Hopi and Dine' to Peabody Coal: 'Halt theft of burial places'

Hopi and Dine' tell Peabody Coal that the era of misery and exploitation ends now

 

By Brenda Norrell

Photo by Indigenous Action Media

FLAGSTAFF, Ariz. -- When Peabody Coal seized the land at Black Mesa for the dirty coal industry -- with the aid of corrupt attorneys, Arizona Congressmen, tribal politicians and the media -- Peabody Coal robbed the burial places and looted the cultural items of Dine' and Hopi. The coal mining and the power plant that brought destruction and disease for Navajos and Hopi, delivered electricity to non-Indians in the Southwest. Today, Hopi and Dine' told Peabody, the state of Arizona, and the US government, that this cycle of misery and exploitation ends now.

Vernon Masayesva, Hopi of Black Mesa Trust, told a Cultural Review session today, “The grassroots people now are awake. They know the regulations. They know the laws.”

“We are no longer going to be silent,” said Masayesva, promising that the questions of grassroots people would guarantee that the process of completing an environmental impact statement for Peabody Coal on Black Mesa would be delayed.

The first Cultural Review meeting for the Kayenta Mine Navajo Generating Station Permit by the Arizona Bureau of Reclamation was held today, Oct. 30, 2013.  It is the first in a series of meetings for regulation and protection of sacred sites in the mining areas leased by Peabody Energy.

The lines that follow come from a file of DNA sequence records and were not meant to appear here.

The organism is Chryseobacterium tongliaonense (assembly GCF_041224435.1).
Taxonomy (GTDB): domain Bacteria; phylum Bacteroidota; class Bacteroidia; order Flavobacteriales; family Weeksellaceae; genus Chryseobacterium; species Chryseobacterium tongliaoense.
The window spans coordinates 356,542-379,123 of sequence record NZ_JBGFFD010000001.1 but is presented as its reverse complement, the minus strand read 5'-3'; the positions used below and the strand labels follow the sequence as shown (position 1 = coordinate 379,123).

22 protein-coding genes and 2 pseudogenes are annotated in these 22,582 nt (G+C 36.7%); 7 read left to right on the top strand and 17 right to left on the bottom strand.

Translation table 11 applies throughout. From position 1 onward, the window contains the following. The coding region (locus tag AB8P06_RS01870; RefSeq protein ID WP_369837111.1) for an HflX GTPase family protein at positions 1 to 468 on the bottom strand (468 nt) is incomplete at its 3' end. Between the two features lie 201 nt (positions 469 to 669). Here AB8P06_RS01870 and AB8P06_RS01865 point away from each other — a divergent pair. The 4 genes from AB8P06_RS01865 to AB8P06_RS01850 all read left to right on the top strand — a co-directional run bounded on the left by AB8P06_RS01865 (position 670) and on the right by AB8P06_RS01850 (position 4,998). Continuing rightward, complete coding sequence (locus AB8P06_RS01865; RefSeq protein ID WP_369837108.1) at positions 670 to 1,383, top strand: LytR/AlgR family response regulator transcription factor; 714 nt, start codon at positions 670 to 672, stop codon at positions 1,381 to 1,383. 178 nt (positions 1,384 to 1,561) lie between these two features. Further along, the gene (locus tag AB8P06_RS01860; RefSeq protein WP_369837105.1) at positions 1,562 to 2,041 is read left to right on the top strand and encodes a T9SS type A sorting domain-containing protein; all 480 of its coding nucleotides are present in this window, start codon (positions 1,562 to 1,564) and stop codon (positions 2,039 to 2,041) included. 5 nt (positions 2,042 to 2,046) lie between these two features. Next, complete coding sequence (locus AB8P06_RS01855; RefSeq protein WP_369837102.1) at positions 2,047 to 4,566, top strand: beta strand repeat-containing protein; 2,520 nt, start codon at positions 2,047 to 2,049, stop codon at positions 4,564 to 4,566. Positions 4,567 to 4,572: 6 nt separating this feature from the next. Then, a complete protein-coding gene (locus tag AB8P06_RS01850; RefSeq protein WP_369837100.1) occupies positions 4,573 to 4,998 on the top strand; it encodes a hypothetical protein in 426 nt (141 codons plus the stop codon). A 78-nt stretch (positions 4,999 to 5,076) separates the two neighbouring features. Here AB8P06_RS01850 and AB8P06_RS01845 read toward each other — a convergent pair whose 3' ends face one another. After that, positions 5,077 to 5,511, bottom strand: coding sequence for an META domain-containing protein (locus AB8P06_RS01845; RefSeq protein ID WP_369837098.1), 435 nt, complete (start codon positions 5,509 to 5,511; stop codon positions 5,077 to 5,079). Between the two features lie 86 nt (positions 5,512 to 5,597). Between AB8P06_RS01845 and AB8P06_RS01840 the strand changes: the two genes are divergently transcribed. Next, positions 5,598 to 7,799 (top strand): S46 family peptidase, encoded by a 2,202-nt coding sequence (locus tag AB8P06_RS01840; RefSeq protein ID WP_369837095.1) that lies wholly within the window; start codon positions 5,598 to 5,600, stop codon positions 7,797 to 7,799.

Bahe Katenay, Dine’ of Big Mountain, said scientists attempted to have a secret meeting today without notifying grassroots and traditional Dine’ or Hopi.

“The threat is the elimination and erasing of our history, all of that is being withheld from us.”

Norman Benally asked the Critical Review session what would happen if the people of the US had their cemeteries bulldozed. Among those present at the review were the Bureau of Reclamation and Peabody Coal representatives.

Bahe pointed out that Peabody Energy withheld and restricted documentation that pointed to the relocation of more than one million Indigenous items taken from Black Mesa. The Black Mesa Archaeology Project, which includes 1.3 million so-called "artifacts," currently is being held in cardboard boxes at two American universities.

Read more, see photos and videos by Klee Benally and Indigenous Action Media in Flagstaff: http://www.bsnorrell.blogspot.com/2013/10/photos-peabody-coals-theft-from-black.html

For permission to repost this article: brendanorrell@gmail.com

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About Brenda Norrell

Brenda Norrell has been a news reporter in Indian country for 34 years. She is publisher of Censored News, focusing on Indigenous Peoples, human rights and the US border. Censored News was created after Norrell was censored, then terminated, by Indian Country Today after serving as a longtime staff reporter. Now censored by the mainstream media, she previously was a staff reporter at numerous American Indian newspapers and a stringer for AP, USA Today and others. She lived on the Navajo Nation for 18 years, and then traveled with the Zapatistas. She covered the climate summits in Cochabamba, Bolivia, and Cancun, Mexico, in 2010.

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About Brenda Norrell

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http://www.bsnorrell.blogspot.com/

Biography

Brenda Norrell has been a news reporter in Indian country for 34 years. She is publisher of Censored News, focusing on Indigenous Peoples, human rights and the US border. Censored News was created after Norrell was censored, then terminated, by Indian Country Today after serving as a longtime staff reporter. Now censored by the mainstream media, she previously was a staff reporter at numerous American Indian newspapers and a stringer for AP, USA Today and others. She lived on the Navajo Nation for 18 years, and then traveled with the Zapatistas. She covered the climate summits in Cochabamba, Bolivia, and Cancun, Mexico, in 2010.